(Baptist Health) – Many people with COVID-19 get better within a week or more. But for others, symptoms can last much longer. Symptoms that linger or return for four or more weeks after a COVID-19 infection are considered long COVID-19, according to the Centers for Disease Control and Prevention (CDC). There is still a lot to learn about long COVID-19. But it may be more common than expected.

A recent review in JAMA Network Open looked at 57 studies involving more than 250,000 people who had COVID-19 to see what symptoms they experienced. The review found that 54% had symptoms six or more months after first contracting COVID-19.

Long-term symptoms of COVID-19

Experts are working to learn more about what causes long COVID-19 and who is likely to have it. For now, we know that long-term symptoms of COVID-19 can affect both children and adults. According to CDC, you can experience long COVID-19 symptoms even you didn’t have COVID-19 symptoms when you were first infected or if your illness was mild.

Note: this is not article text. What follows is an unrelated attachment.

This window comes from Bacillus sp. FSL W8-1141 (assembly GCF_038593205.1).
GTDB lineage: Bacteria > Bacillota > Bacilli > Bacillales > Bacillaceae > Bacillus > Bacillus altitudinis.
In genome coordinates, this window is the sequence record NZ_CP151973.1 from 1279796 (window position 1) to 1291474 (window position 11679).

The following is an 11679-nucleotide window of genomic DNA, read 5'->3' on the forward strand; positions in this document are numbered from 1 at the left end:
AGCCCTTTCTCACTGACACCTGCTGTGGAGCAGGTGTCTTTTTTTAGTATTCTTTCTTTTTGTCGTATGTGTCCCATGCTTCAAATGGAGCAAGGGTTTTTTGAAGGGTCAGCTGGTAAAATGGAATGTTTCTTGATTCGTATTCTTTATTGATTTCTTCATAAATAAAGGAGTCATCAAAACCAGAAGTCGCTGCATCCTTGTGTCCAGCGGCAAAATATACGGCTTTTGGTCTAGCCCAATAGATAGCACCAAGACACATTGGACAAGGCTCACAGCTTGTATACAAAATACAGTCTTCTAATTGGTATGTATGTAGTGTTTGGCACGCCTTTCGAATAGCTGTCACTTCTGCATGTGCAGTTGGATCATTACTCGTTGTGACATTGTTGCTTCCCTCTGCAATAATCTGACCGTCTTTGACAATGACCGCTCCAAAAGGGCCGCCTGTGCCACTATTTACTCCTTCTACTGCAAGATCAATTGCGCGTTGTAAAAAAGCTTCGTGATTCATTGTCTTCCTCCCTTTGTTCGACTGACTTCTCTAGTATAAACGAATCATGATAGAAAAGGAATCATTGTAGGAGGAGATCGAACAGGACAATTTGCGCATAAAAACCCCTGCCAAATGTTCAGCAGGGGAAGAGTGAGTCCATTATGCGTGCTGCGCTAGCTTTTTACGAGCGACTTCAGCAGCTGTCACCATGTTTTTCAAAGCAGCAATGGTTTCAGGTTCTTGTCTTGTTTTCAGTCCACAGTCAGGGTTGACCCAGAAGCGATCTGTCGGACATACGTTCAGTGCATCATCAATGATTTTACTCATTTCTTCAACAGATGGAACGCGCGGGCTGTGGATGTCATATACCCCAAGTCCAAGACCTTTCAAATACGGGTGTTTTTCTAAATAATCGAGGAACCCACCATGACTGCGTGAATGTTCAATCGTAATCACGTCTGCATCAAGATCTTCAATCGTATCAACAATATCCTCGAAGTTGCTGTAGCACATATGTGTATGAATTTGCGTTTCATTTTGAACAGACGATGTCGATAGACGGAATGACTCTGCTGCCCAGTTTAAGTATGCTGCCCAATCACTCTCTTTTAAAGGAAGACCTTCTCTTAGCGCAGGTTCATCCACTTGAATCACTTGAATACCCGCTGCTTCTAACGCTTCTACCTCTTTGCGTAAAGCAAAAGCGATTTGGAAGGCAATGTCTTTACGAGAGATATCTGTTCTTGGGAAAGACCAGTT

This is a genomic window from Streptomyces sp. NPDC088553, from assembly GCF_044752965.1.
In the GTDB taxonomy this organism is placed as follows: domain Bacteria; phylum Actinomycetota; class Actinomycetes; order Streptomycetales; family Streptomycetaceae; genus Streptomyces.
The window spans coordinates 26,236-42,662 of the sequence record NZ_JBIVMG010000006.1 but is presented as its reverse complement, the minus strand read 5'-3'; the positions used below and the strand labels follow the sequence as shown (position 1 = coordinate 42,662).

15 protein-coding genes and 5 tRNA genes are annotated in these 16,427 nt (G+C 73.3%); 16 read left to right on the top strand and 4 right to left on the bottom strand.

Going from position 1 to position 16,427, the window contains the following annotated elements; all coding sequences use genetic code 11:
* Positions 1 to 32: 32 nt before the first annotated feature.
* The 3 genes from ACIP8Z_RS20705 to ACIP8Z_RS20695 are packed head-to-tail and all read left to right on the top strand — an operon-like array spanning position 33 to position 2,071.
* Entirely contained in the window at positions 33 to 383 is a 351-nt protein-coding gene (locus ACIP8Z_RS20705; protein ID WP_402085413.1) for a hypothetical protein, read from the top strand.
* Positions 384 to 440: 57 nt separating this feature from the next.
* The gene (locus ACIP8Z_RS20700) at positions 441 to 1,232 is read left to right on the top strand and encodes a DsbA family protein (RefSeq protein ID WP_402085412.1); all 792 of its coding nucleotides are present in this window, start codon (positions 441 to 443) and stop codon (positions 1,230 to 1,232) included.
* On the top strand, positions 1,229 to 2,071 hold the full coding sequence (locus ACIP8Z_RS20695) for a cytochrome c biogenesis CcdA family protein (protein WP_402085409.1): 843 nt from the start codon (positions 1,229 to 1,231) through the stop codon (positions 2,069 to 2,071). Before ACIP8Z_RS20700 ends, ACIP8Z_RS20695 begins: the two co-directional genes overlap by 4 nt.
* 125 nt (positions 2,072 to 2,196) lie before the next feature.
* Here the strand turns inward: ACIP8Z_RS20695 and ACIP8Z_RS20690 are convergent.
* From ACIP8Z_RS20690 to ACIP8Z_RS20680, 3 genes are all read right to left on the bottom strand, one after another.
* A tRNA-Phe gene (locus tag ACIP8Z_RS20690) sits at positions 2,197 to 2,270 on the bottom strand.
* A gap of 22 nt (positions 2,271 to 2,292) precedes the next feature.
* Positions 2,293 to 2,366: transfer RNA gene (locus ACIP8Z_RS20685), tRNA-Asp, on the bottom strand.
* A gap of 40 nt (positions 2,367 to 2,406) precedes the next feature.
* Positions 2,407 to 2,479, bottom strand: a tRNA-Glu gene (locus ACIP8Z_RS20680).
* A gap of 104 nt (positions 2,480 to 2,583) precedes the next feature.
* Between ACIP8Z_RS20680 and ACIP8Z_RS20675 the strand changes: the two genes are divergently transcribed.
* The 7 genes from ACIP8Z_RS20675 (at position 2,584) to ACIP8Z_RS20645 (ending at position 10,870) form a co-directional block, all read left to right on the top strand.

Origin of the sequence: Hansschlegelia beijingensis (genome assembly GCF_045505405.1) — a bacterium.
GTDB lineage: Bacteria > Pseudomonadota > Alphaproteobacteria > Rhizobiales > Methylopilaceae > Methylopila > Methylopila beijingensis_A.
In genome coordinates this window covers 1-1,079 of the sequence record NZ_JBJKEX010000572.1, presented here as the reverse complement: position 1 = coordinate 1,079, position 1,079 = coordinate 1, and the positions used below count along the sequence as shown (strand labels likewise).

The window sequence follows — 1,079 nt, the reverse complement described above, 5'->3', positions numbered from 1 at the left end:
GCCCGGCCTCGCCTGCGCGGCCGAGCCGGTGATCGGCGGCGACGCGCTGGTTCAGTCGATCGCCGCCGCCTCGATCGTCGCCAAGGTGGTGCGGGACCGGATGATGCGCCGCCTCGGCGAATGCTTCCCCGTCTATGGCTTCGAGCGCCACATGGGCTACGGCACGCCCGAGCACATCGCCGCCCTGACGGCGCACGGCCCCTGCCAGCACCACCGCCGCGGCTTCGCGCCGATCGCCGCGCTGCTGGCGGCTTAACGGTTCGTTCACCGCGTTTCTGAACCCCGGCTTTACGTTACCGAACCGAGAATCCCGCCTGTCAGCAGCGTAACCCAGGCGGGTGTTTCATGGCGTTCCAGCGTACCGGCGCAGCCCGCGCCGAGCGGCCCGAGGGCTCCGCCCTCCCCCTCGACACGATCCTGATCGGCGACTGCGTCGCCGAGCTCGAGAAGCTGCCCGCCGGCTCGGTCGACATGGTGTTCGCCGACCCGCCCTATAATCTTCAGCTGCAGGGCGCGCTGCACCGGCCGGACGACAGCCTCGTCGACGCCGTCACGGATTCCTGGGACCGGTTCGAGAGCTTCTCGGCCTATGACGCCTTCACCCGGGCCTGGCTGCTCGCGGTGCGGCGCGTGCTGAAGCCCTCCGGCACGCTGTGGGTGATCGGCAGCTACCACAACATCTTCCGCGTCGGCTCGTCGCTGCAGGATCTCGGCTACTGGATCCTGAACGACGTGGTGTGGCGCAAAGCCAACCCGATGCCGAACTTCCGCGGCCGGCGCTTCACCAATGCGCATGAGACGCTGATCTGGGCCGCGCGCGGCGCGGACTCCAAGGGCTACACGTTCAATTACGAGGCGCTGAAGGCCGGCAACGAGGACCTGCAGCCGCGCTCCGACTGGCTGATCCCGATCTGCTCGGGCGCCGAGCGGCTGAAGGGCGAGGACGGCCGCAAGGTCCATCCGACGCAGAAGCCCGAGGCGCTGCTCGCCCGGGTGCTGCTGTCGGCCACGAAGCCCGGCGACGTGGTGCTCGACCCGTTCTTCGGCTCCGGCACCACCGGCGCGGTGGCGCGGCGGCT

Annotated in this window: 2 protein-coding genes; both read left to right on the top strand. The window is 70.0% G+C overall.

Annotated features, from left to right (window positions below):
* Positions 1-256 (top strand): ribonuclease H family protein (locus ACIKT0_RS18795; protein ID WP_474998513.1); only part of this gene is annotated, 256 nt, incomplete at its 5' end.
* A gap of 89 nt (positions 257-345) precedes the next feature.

Some of the most common symptoms of long COVID-19 include:

  • A feeling of pins and needles.
  • Difficulty thinking or concentrating, known as brain fog.
  • Chest or stomach pain.
  • Chronic fatigue.
  • Cough.
  • Dizziness when standing.
  • Feeling tired.
  • Headache.
  • Muscle or joint pain.
  • Shortness of breath.

If you or a loved one experience long COVID-19 symptoms, don’t just live with them. Let your doctor know.

You can take steps to stay healthy

The best way to prevent long-term COVID-19 symptoms is to avoid getting the coronavirus. To protect yourself:

  • Get a COVID-19 vaccine as soon as you can.
  • Wear a mask that covers your nose and mouth when you’re around others.
  • Wash your hands often with soap and water or use hand sanitizer.
  • Avoid crowds or indoor spaces with poor ventilation.

Already vaccinated?

It may be time for a booster shot. Get the facts about COVID-19 boosters, variants and more in our Coronavirus topic center.